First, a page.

Red and black honey processed coffees are notorious for making exceptional espressos because they have a creamy or syrupy mouthfeel, a hint of fruit, and lower perceived acidity. They tend towards being full-bodied and sweet over having defined clarity and acidity.
If you’re a coffee aficionado, you’ve likely seen “peaberry” coffee around. Contrary to popular belief, peaberry is not a coffee variety. Peaberry is a description of the coffee bean itself, and peaberries spontaneously appear on all coffee trees and varieties. To truly understand the peaberry, we need to look at the anatomy of coffee.
As a result of Juli’s work, these are the first lots of white wine yeast processed Oahu coffee. And guess what? We got our hands on most of it!

Featured Sept 2020 in the Wild Hawaii Coffee Club. | Kona Geisha has earned both Grand Champion the statewide Hawaii Cupping Competition and 1st place in the Kona Coffee Cultural Festival, as the best Kona coffee of 2018. 

The mokka coffee variety is distinguished by its petite, round berries and chocolatey flavors. Yes, “mokka” and “mocha” are related, but the reason they are related goes back to the Middle East, specifically to the Yemeni port of Mokha.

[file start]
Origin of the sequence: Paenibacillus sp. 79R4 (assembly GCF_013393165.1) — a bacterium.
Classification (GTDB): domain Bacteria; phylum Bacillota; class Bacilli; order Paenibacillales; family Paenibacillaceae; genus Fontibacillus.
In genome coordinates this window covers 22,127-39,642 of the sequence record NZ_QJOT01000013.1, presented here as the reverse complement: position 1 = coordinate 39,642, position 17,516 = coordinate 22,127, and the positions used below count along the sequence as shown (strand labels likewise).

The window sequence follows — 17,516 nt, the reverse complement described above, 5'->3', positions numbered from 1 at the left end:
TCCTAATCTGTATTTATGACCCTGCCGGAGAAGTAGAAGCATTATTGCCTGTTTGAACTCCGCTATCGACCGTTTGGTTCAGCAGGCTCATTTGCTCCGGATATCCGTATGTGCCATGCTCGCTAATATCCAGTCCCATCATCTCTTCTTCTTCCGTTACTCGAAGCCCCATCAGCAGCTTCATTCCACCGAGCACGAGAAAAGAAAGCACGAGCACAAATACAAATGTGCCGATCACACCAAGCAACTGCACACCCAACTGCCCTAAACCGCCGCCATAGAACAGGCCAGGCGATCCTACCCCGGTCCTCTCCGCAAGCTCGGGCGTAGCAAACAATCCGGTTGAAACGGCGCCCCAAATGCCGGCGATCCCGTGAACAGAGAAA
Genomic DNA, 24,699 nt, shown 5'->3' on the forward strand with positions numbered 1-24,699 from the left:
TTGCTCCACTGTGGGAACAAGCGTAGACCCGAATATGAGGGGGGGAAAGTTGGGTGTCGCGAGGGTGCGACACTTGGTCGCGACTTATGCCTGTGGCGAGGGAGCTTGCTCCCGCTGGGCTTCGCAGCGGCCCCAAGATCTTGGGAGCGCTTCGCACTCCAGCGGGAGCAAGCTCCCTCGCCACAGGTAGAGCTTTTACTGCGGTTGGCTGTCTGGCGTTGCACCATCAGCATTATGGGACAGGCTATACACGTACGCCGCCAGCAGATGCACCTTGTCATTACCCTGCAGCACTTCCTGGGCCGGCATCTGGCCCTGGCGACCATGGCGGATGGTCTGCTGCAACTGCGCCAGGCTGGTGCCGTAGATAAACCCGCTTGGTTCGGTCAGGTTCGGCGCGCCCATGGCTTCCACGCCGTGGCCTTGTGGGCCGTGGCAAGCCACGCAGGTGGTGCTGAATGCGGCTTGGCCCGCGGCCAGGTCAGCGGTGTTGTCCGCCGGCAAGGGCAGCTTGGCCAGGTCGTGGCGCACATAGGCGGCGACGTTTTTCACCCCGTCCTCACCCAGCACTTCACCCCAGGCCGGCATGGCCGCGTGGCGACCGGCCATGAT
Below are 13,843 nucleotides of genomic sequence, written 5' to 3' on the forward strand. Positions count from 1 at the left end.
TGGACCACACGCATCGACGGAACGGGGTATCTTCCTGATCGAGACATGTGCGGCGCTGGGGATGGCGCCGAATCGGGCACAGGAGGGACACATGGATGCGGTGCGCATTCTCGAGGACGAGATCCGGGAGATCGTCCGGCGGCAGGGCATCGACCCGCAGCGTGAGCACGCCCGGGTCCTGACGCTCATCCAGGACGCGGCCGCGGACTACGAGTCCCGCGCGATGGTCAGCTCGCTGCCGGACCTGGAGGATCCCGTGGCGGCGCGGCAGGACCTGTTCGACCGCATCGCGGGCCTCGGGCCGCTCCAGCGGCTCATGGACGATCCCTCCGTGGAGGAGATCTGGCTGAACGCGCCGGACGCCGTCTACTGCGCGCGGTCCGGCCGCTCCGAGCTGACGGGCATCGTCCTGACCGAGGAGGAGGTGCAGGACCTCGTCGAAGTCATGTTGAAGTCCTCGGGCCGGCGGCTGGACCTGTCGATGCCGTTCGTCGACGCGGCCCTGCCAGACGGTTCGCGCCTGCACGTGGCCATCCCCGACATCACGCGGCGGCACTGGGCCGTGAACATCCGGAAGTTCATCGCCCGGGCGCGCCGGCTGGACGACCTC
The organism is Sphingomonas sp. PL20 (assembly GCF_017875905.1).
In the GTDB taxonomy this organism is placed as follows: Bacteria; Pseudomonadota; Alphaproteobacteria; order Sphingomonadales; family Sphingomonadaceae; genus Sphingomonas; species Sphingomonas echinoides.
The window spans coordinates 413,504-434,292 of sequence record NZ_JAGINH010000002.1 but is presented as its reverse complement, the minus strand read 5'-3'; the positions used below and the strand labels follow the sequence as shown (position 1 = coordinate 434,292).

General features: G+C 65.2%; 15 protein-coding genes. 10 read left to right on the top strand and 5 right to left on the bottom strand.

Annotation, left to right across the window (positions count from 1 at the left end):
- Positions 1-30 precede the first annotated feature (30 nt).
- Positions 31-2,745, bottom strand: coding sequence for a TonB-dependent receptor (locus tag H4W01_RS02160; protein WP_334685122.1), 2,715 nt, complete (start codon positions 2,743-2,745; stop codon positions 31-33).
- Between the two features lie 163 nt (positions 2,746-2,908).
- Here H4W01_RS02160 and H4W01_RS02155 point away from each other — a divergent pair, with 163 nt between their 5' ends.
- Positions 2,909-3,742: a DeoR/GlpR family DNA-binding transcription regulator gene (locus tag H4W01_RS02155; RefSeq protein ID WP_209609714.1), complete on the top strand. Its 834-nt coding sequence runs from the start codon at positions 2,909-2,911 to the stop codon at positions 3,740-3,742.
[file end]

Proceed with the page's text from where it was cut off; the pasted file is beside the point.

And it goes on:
This month we're featuring a unique, jammy, and fruit-forward Hawaiian coffee called Ka'u Cloud Natural produced by Miles of Silver Cloud Coffee Farm, whose coffees won 1st place in the Ka'u District in 2019!

Natural processed coffees are harvested and then dried fully intact as a whole fruit. What results is a deeply fruited, full-bodied, exotic coffee experience. 

This exceptional coffee from a high elevation farm in Wood Valley of Ka’u is the very definition of specialty Hawaiian coffee. Meet the young and passionate couple who've produced it, Alla and Rus. Quite honestly, it's among the best Ka'u coffees we've had the pleasure to serve.

Wood Valley Single Estate was featured in the Wild Hawaiian Coffee Club June 2020.

Here’s a visual guide of the journey that vertically integrated Hawaiian coffee takes in getting to your cup.
Big Island videographers Tay & Mckay tour Big Island Coffee Roasters' vertically integrated farmstead on a relaxed, rainy harvest season day. 
When it comes to understanding coffee production statistics in Hawaii, it’s important to look for trends in the data. Each season yields a certain amount of coffee cherry and green bean, making it possible for growers to look for patterns and try to understand how their farms might perform in future years. Taking a look at each season and each region separately is crucial to this understanding, so let’s break it down, piece by piece.